During his 12-year NFL career, Simeon Rice made three Pro Bowls, won a Super Bowl and was named Defensive Rookie of the Year. His 122 sacks are the 17th most in league history, and, along with Hall of Famers Warren Sapp and Derrick Brooks, he helped turn the Tampa Bay Buccaneers’ defense into one of the most formidable units in football.
But, apparently, all he really wanted to do was direct.
In the eight years since he last played in the NFL, Rice has graduated from the New York Film Academy and made tentative strides in the world of independent filmmaking. Now, he’s preparing to release his feature debut, Unsullied, a survival-horror film he wrote, directed and largely financed. But for a guy who spent a dozen years dominating the cutthroat world of pro football, making the transition to the movie biz has proven to be a lot tougher than bringing down a quarterback.
“In football, what you see is what you get. It’s a dog-eat-dog business, but the best will survive. The team that is supposed to win does win. The best person will win. Football is honest,” he says. “You can’t prepare for something like making a film. The hope is people connect with it, but that’s an abstract thing. You can be the best actor in the world, but you still might not get the part. You can make the best film in the world, but that doesn’t mean people are going to see it.”
Unsullied, which opens in select markets Friday, is equal parts The Most Dangerous Game and Deliverance – Rice’s one-sentence synopsis: “It’s about a runner on her way to a race who gets kidnapped by these two sociopaths and thrust into a game of kill or be killed.” – though it also takes inspiration from films Rice says made him want to be a filmmaker in the first place.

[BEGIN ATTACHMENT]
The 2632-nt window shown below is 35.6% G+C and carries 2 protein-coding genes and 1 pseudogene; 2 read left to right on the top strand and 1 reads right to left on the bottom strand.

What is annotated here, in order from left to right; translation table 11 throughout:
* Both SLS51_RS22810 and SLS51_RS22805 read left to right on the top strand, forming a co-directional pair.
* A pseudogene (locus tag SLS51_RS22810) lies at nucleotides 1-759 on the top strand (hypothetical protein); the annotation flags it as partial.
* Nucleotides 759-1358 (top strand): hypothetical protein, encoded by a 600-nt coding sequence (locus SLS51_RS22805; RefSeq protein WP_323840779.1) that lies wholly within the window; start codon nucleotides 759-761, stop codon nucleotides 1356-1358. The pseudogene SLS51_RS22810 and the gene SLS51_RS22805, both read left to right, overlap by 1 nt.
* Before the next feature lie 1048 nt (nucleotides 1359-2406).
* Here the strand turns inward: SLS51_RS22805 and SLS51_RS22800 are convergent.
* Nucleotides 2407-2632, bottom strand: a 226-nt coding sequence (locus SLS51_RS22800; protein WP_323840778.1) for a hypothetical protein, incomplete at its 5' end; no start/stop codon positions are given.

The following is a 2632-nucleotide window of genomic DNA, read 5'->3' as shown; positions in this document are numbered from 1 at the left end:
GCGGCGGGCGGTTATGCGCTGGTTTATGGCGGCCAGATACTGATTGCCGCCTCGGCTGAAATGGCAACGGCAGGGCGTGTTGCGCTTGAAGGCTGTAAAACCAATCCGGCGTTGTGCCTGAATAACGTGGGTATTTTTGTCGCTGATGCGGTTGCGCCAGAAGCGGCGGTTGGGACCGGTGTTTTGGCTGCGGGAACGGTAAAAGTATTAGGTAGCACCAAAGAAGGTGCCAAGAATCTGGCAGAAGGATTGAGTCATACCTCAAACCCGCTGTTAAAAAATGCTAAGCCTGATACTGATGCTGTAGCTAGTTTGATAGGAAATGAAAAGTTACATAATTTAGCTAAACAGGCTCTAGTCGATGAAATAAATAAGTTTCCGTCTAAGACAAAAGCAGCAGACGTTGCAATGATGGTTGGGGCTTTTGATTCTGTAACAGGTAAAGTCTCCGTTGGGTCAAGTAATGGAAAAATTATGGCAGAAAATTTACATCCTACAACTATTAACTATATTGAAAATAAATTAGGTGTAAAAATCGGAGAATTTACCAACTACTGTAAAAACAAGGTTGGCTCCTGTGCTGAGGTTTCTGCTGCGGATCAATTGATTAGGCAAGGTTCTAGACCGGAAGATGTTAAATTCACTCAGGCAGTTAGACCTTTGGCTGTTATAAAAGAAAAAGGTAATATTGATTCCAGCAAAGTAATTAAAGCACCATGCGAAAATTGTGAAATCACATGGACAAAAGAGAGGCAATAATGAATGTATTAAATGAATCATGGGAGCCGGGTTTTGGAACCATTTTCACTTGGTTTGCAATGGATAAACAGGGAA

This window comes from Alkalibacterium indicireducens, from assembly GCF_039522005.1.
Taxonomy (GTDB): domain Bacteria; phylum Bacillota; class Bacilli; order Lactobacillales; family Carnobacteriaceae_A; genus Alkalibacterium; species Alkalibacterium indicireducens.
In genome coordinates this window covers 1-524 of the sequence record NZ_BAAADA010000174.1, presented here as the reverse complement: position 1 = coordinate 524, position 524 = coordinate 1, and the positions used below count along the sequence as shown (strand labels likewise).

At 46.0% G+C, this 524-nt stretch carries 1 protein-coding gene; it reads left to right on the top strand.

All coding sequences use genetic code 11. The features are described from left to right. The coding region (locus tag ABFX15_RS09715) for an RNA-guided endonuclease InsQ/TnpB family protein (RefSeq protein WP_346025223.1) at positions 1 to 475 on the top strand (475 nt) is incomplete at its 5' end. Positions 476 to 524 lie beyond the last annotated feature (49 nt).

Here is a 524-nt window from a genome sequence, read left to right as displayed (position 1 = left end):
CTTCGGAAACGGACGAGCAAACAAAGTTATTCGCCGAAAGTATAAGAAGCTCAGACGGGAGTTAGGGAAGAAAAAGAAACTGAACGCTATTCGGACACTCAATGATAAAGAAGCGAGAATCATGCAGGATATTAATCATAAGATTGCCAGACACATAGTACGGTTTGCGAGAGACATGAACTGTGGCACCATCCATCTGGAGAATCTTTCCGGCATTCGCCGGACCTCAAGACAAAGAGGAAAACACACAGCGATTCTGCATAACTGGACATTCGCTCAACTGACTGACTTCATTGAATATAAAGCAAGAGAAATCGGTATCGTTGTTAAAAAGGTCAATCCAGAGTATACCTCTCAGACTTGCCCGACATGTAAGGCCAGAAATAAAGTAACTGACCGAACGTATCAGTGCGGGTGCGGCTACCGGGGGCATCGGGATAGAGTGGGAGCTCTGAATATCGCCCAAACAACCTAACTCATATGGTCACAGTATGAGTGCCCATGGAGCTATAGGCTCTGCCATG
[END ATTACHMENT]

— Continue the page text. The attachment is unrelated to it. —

“I connected with a lot of films, and they kind of melted into one unified film. I was watching Hostel when I started writing the script, and I looked at a film like Apocalypto, and was struck by the pacing of it,” Rice says. “And then I watched No Country for Old Men, and the suspense of it, the personality and intensity of it, that stuck with me, too.”
Shot over 23 days in Florida, Unsullied features plenty of stunts (including a cliff-jumping escape, shot in one take mostly because, as Rice says, “nobody on set wanted to do the stunt”) and suspense, though, name aside, it has nothing to do with Game of Thrones‘ elite group of warrior-eunuchs. Of course, Rice isn’t opposed to a little crossover appeal – anything to help turn his big-screen dreams into reality.
“I hope to be doing this for a long time, but when you do an independent project, you need people to validate you. I need people to go out and see this film, buy tickets,” he says. “I financed this project myself, I brought on some executive producers after that to get this film out there, and here we are. We’re opening in 130 theaters nationwide, so we’ll just have to wait and see. Hopefully, I can go on to make more stories and tell more tales.”